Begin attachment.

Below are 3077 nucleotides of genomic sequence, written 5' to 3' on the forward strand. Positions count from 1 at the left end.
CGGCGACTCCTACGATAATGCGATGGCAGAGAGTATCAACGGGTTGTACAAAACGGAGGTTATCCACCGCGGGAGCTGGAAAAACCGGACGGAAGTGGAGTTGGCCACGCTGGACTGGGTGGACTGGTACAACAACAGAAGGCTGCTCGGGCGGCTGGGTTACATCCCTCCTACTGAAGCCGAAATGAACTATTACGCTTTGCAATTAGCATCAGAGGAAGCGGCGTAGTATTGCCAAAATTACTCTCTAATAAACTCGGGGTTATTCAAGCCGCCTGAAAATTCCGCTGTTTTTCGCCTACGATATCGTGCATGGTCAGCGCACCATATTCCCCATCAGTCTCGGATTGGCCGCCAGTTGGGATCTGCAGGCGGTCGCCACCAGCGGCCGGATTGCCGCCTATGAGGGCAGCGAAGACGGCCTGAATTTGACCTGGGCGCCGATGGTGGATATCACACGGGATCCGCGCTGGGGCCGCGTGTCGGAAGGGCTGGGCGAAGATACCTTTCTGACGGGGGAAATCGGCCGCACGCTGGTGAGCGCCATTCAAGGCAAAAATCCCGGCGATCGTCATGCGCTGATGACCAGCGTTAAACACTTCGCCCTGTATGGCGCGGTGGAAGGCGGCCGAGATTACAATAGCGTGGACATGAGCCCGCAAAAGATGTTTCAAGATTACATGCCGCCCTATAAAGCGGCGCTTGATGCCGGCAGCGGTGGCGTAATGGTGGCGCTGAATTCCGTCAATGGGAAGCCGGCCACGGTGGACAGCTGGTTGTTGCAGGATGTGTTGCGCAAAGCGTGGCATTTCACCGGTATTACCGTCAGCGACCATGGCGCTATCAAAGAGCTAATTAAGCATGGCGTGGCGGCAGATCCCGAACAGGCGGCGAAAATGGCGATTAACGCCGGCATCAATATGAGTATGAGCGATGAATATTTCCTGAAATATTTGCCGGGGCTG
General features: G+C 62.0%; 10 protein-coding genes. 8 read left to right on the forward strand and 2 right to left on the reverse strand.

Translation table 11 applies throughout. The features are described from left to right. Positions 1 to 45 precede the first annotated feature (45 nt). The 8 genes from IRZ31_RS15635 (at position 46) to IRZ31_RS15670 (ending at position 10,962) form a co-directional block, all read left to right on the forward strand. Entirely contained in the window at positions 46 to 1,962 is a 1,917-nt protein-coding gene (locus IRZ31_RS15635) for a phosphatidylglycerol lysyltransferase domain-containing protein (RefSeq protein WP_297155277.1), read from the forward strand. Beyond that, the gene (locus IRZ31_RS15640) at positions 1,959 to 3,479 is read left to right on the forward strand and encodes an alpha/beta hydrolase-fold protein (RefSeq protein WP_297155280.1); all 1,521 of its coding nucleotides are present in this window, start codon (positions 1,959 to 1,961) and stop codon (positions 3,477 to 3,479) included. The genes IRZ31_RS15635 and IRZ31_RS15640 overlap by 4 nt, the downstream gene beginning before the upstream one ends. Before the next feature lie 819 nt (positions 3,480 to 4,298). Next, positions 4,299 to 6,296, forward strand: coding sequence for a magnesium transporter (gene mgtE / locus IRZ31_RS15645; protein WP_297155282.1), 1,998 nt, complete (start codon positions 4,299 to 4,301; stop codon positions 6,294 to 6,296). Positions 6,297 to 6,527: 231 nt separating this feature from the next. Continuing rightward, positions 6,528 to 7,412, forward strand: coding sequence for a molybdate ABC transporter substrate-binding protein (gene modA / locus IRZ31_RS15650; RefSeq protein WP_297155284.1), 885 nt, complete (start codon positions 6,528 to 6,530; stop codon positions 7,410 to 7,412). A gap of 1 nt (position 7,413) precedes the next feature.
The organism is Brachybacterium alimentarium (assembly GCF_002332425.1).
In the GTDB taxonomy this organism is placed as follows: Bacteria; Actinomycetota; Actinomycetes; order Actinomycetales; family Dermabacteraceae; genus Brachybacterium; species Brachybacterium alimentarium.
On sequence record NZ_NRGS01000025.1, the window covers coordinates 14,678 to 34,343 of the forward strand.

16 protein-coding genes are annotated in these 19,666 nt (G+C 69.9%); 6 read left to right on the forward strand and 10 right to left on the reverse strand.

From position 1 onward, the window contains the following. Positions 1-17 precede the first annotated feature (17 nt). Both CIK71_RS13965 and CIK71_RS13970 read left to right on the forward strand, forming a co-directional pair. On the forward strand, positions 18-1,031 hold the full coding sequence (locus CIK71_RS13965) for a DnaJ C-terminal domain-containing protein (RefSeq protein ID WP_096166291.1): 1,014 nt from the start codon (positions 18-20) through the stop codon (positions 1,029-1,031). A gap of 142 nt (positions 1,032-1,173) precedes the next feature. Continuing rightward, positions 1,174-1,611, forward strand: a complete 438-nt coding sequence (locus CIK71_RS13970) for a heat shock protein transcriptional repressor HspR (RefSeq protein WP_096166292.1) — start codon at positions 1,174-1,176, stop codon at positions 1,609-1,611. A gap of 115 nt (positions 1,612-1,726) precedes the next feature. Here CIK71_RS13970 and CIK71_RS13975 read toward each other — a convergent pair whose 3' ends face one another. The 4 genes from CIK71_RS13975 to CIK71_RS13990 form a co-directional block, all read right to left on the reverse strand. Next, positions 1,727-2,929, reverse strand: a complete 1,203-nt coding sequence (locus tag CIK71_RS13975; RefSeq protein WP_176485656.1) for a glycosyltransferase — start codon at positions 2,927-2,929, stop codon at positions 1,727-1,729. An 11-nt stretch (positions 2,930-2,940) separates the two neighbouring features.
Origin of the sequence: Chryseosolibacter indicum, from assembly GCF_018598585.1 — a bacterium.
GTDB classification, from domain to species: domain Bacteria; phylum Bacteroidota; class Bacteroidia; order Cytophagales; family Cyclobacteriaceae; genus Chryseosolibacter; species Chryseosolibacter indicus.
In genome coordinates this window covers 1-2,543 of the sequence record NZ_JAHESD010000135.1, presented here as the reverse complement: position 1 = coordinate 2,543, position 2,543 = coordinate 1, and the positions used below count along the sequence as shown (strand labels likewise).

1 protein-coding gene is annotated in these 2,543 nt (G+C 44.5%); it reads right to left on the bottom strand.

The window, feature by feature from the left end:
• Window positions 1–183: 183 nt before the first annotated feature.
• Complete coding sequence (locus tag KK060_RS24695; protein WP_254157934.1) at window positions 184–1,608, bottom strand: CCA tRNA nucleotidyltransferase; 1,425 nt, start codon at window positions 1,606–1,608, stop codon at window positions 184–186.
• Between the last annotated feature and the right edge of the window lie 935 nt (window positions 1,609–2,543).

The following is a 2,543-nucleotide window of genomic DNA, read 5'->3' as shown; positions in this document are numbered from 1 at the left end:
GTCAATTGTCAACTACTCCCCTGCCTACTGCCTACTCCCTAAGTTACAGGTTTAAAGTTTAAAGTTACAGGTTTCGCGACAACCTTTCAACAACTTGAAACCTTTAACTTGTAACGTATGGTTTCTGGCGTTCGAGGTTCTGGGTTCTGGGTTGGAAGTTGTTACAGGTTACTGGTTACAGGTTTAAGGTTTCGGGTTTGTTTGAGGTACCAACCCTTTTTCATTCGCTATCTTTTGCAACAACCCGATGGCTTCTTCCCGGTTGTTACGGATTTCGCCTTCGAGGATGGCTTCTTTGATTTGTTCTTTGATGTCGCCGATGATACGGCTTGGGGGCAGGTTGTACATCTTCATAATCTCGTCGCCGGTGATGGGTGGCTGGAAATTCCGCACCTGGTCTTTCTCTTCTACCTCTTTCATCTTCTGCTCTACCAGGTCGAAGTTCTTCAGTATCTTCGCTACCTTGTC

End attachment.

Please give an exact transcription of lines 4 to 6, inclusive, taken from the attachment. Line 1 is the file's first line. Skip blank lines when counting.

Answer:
Translation table 11 applies throughout. The features are described from left to right. Positions 1 to 45 precede the first annotated feature (45 nt). The 8 genes from IRZ31_RS15635 (at position 46) to IRZ31_RS15670 (ending at position 10,962) form a co-directional block, all read left to right on the forward strand. Entirely contained in the window at positions 46 to 1,962 is a 1,917-nt protein-coding gene (locus IRZ31_RS15635) for a phosphatidylglycerol lysyltransferase domain-containing protein (RefSeq protein WP_297155277.1), read from the forward strand. Beyond that, the gene (locus IRZ31_RS15640) at positions 1,959 to 3,479 is read left to right on the forward strand and encodes an alpha/beta hydrolase-fold protein (RefSeq protein WP_297155280.1); all 1,521 of its coding nucleotides are present in this window, start codon (positions 1,959 to 1,961) and stop codon (positions 3,477 to 3,479) included. The genes IRZ31_RS15635 and IRZ31_RS15640 overlap by 4 nt, the downstream gene beginning before the upstream one ends. Before the next feature lie 819 nt (positions 3,480 to 4,298). Next, positions 4,299 to 6,296, forward strand: coding sequence for a magnesium transporter (gene mgtE / locus IRZ31_RS15645; protein WP_297155282.1), 1,998 nt, complete (start codon positions 4,299 to 4,301; stop codon positions 6,294 to 6,296). Positions 6,297 to 6,527: 231 nt separating this feature from the next. Continuing rightward, positions 6,528 to 7,412, forward strand: coding sequence for a molybdate ABC transporter substrate-binding protein (gene modA / locus IRZ31_RS15650; RefSeq protein WP_297155284.1), 885 nt, complete (start codon positions 6,528 to 6,530; stop codon positions 7,410 to 7,412). A gap of 1 nt (position 7,413) precedes the next feature.
The organism is Brachybacterium alimentarium (assembly GCF_002332425.1).
In the GTDB taxonomy this organism is placed as follows: Bacteria; Actinomycetota; Actinomycetes; order Actinomycetales; family Dermabacteraceae; genus Brachybacterium; species Brachybacterium alimentarium.